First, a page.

Oral health product linked to tumour, poor sperm quality
Scientists found using the go-to brand as part of your oral-health regimen is associated with a higher level of PFAS (per- and polyfluoroalkyl substances) chemicals in the bloodstream.
PFAS – which are added to everything from non-stick pans and carpets for their grease-resistant properties – have been linked to kidney and testicular cancer, as well as reduced semen quality and inflammatory bowel disease.
The scientists behind the study have urged the public to cut these products out of their day-to-day routines as a ‘priority’ and opt for PFAS-free floss.
The Silent Spring Institute in collaboration with the Public Health Institute in Berkeley, California, United States (U.S.) carried out the research. It was led by staff scientist Katie Boronow.
“This is the first study to show that using dental floss containing PFAS is associated with a higher body burden of these toxic chemicals,” Ms. Boronow said.
“Restricting these chemicals from products should be a priority to reduce levels in people’s bodies.
“The good news is, based on our findings, consumers can choose flosses that don’t contain PFAS.”
Companies are not required to list ingredients in their floss, however, the Oral Health Foundation pointed out Tom’s of Maine as a PFAS-free alternative. PFAS are commonly added to pans to make them non-stick, clothing to repel water and furniture to aid stain removal, the authors wrote in the Journal of Exposure Science & Environmental Epidemiology in an issue dedicated to PFAS.
Exposure to such chemicals has been linked to kidney and testicular cancer, as well as reduced semen quality and ulcerative colitis in adults, the authors wrote.
Meanwhile, brushing teeth twice a day may prevent erectile dysfunction. Men who do not brush their teeth twice a day are almost three times as likely to suffer from erectile dysfunction, a study found earlier this month.
Gum disease – caused by not brushing – is thought to boost the odds of damaging the blood vessels that supply the penis.
Experts from Jinan University, China, claim a review of studies involving more than 200,000 men has strengthened a direct link between the two conditions.
The research adds to growing evidence poor oral hygiene can impact a man’s performance in the bedroom and potentially have other health consequences.
PFAS may also make children more at risk of thyroid disease, impaired immunity and lower hormone levels.
To test the link between chemical exposure and everyday ‘behaviours’, the researchers analysed 178 middle-aged women who took part in the Child Health and Development Studies (CHDS).
The CHDS research collected blood samples from the participants between 2010 and 2013, and tested their exposure to 11 PFAS chemicals.
The women were also asked about nine behaviours ‘related to potential PFAS exposure’.
This was made up of six questions about food consumption, one on flossing and two on stain resistant treatments.
Results revealed the women who flossed with Oral-B Glide had higher levels of the PFAS chemical PFHxS (perfluorohexanesulfonic acid) in their bodies compared to those who did not.
Oral-B Glide has been reported to be manufactured from the PFAS chemical PTFE.
To further understand this connection, the researchers screened 18 different types of floss for fluorine as an indicator of PTFE. Fluorine was found in all three Glide products tested.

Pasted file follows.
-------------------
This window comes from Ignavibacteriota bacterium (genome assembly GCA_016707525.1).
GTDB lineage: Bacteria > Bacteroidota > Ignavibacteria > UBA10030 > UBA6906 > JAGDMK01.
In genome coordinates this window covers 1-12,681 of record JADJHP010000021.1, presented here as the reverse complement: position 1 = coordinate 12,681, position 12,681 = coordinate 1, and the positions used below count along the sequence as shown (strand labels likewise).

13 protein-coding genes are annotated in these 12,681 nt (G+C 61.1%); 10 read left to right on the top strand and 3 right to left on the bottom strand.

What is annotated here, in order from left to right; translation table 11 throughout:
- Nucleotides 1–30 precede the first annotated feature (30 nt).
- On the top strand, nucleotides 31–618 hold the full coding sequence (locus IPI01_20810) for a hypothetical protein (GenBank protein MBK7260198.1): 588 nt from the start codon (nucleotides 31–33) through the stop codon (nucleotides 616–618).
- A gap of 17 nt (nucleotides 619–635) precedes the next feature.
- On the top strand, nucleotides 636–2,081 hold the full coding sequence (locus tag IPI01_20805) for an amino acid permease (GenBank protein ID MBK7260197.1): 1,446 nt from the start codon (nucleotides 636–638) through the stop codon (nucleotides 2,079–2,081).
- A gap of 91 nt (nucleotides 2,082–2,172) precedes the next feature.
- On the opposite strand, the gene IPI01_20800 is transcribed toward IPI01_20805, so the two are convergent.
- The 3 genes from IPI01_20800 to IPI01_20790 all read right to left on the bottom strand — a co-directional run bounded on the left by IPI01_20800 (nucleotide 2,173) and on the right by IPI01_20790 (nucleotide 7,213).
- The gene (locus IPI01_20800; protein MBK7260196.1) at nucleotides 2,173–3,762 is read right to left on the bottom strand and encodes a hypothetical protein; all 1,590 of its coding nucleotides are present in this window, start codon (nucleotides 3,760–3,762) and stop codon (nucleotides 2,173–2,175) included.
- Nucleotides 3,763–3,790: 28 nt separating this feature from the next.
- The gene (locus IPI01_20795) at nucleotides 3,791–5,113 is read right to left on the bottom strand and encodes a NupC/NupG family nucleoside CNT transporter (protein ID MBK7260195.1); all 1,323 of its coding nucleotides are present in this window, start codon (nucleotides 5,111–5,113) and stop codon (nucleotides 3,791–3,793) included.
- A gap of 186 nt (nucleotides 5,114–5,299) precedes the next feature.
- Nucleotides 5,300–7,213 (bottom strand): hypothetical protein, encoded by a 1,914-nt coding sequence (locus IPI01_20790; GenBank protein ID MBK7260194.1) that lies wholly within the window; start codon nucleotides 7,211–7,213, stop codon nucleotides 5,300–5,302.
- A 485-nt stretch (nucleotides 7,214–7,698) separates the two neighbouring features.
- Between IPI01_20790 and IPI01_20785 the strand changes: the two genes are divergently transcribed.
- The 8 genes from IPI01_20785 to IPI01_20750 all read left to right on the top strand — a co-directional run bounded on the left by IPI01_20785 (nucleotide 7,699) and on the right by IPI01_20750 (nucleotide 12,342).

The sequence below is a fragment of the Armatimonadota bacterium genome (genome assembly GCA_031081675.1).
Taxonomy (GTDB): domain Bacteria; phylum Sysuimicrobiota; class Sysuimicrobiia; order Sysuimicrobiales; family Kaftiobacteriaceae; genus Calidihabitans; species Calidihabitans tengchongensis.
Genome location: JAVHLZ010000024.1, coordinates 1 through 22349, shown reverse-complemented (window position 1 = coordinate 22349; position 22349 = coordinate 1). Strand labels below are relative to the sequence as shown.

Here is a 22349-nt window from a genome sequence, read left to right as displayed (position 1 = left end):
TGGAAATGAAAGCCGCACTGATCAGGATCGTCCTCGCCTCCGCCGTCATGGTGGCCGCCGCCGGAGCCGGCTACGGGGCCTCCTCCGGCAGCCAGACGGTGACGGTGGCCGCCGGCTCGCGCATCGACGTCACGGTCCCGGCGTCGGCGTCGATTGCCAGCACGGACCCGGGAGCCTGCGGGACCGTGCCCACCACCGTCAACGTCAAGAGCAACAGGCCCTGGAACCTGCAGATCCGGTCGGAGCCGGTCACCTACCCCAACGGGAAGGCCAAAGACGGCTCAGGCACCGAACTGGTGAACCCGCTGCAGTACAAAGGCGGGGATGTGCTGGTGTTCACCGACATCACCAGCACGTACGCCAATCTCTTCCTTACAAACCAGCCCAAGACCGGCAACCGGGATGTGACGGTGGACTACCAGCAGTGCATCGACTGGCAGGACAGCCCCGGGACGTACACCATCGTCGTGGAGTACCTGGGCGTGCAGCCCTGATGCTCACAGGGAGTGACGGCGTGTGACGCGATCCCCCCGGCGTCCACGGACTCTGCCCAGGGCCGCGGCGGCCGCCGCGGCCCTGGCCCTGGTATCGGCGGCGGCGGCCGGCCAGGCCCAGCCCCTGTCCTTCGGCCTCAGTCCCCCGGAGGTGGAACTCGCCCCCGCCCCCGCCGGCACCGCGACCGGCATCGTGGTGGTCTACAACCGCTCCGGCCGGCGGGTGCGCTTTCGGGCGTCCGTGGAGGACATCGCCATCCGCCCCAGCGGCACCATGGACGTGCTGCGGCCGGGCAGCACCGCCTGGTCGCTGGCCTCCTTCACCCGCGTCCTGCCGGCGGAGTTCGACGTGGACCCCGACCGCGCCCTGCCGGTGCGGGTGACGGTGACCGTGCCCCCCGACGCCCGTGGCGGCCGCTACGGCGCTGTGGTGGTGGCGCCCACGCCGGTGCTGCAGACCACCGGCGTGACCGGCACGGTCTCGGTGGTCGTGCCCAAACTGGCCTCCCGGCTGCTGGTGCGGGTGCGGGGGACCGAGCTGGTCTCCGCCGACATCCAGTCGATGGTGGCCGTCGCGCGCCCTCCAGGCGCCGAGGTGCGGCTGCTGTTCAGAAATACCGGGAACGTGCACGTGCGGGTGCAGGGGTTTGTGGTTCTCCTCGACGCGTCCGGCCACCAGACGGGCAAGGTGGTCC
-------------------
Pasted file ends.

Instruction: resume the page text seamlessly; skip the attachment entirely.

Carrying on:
Although the other flosses were not named in the study, two were described as being ‘store brands’ that advertised as ‘compare to Oral-B Glide’ on the package.
The other product was described online as ‘single strand Teflon fiber’, the authors wrote.
Other risk factors for PFAS exposure included having stain-resistant carpet or furniture and living in a city served by a contaminated water supply. Most of the participants resided in California.
Drinking water contamination was assessed via data reported under the US Environmental Protection Agency’s third Unregulated Contaminant Monitoring Rule.
Frequently eating food in containers coated with PFAS also raised chemical levels in the blood but only in African American women, who made up around half of the participants.
These foods are thought to include burgers, which may be wrapped in contaminated paper, the researchers wrote.
PFAS levels have previously been found to vary according to race, which is thought to be due to ‘differences in exposure-related behaviors and community-level exposures’, the authors wrote.
Speaking of the study, Dr. Nigel Carter, chief executive of the Oral Health Foundation, said: “Although concerns regarding the public’s exposure to PFAS are understandable, the full impact of these chemicals cannot solely be attached to dental products.
“PFAS are commonly found in fast food packaging, waterproof clothing and carpets. Greater research is needed to determine the true source of PFAS exposure.
“The Oral Health Foundation recommend you continue a good oral hygiene routine by brushing for two minutes twice a day with a fluoride toothpaste. We also encourage the daily use of interdental brushes.”
A spokesperson from Procter & Gamble, the company behind Oral-B, added: “This study interviewed people about their self-reported use of a wide array of consumer products and foods, it was not focused on dental floss alone.
“In fact they did not demonstrate a correlation with use of dental floss to an increased presence of any of the reported substances. Our dental floss undergoes thorough safety testing and we stand behind the safety of our products.”
*Adapted from DailyMailUK Online
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